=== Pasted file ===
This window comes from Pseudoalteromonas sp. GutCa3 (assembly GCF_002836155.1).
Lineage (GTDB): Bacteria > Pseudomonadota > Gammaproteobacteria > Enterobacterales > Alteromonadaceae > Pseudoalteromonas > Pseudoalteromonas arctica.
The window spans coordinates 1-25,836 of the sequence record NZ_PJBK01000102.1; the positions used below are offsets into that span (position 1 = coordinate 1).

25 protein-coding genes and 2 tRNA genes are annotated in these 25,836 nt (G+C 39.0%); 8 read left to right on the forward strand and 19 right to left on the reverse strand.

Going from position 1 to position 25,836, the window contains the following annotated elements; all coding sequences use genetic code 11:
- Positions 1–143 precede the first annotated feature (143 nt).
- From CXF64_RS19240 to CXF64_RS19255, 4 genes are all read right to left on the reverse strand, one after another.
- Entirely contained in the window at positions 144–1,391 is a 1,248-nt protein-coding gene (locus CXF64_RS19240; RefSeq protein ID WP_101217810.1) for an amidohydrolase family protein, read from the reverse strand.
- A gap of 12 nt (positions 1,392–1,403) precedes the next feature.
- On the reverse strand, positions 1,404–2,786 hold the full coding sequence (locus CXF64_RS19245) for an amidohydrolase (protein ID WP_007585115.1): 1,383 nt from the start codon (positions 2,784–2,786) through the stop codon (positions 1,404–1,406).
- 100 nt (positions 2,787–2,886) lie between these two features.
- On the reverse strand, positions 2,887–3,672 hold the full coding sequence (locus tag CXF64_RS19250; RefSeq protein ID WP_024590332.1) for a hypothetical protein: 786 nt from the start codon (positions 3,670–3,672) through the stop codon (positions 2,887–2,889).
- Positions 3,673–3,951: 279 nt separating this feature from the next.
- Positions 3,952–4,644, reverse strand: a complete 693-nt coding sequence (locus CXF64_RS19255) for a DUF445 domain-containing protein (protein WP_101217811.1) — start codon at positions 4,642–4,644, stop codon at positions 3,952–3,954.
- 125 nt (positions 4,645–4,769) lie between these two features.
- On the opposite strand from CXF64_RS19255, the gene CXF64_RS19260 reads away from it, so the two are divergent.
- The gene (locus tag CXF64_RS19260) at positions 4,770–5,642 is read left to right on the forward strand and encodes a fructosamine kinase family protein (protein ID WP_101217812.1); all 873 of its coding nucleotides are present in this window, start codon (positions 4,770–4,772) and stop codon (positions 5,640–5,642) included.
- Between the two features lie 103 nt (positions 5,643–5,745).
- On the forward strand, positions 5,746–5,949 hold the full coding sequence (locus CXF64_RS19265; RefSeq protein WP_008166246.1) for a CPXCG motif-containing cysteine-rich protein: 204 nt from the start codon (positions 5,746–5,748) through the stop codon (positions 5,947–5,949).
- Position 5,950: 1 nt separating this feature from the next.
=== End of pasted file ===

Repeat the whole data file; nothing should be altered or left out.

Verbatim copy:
This window comes from Pseudoalteromonas sp. GutCa3 (assembly GCF_002836155.1).
Lineage (GTDB): Bacteria > Pseudomonadota > Gammaproteobacteria > Enterobacterales > Alteromonadaceae > Pseudoalteromonas > Pseudoalteromonas arctica.
The window spans coordinates 1-25,836 of the sequence record NZ_PJBK01000102.1; the positions used below are offsets into that span (position 1 = coordinate 1).

25 protein-coding genes and 2 tRNA genes are annotated in these 25,836 nt (G+C 39.0%); 8 read left to right on the forward strand and 19 right to left on the reverse strand.

Going from position 1 to position 25,836, the window contains the following annotated elements; all coding sequences use genetic code 11:
- Positions 1–143 precede the first annotated feature (143 nt).
- From CXF64_RS19240 to CXF64_RS19255, 4 genes are all read right to left on the reverse strand, one after another.
- Entirely contained in the window at positions 144–1,391 is a 1,248-nt protein-coding gene (locus CXF64_RS19240; RefSeq protein ID WP_101217810.1) for an amidohydrolase family protein, read from the reverse strand.
- A gap of 12 nt (positions 1,392–1,403) precedes the next feature.
- On the reverse strand, positions 1,404–2,786 hold the full coding sequence (locus CXF64_RS19245) for an amidohydrolase (protein ID WP_007585115.1): 1,383 nt from the start codon (positions 2,784–2,786) through the stop codon (positions 1,404–1,406).
- 100 nt (positions 2,787–2,886) lie between these two features.
- On the reverse strand, positions 2,887–3,672 hold the full coding sequence (locus tag CXF64_RS19250; RefSeq protein ID WP_024590332.1) for a hypothetical protein: 786 nt from the start codon (positions 3,670–3,672) through the stop codon (positions 2,887–2,889).
- Positions 3,673–3,951: 279 nt separating this feature from the next.
- Positions 3,952–4,644, reverse strand: a complete 693-nt coding sequence (locus CXF64_RS19255) for a DUF445 domain-containing protein (protein WP_101217811.1) — start codon at positions 4,642–4,644, stop codon at positions 3,952–3,954.
- 125 nt (positions 4,645–4,769) lie between these two features.
- On the opposite strand from CXF64_RS19255, the gene CXF64_RS19260 reads away from it, so the two are divergent.
- The gene (locus tag CXF64_RS19260) at positions 4,770–5,642 is read left to right on the forward strand and encodes a fructosamine kinase family protein (protein ID WP_101217812.1); all 873 of its coding nucleotides are present in this window, start codon (positions 4,770–4,772) and stop codon (positions 5,640–5,642) included.
- Between the two features lie 103 nt (positions 5,643–5,745).
- On the forward strand, positions 5,746–5,949 hold the full coding sequence (locus CXF64_RS19265; RefSeq protein WP_008166246.1) for a CPXCG motif-containing cysteine-rich protein: 204 nt from the start codon (positions 5,746–5,748) through the stop codon (positions 5,947–5,949).
- Position 5,950: 1 nt separating this feature from the next.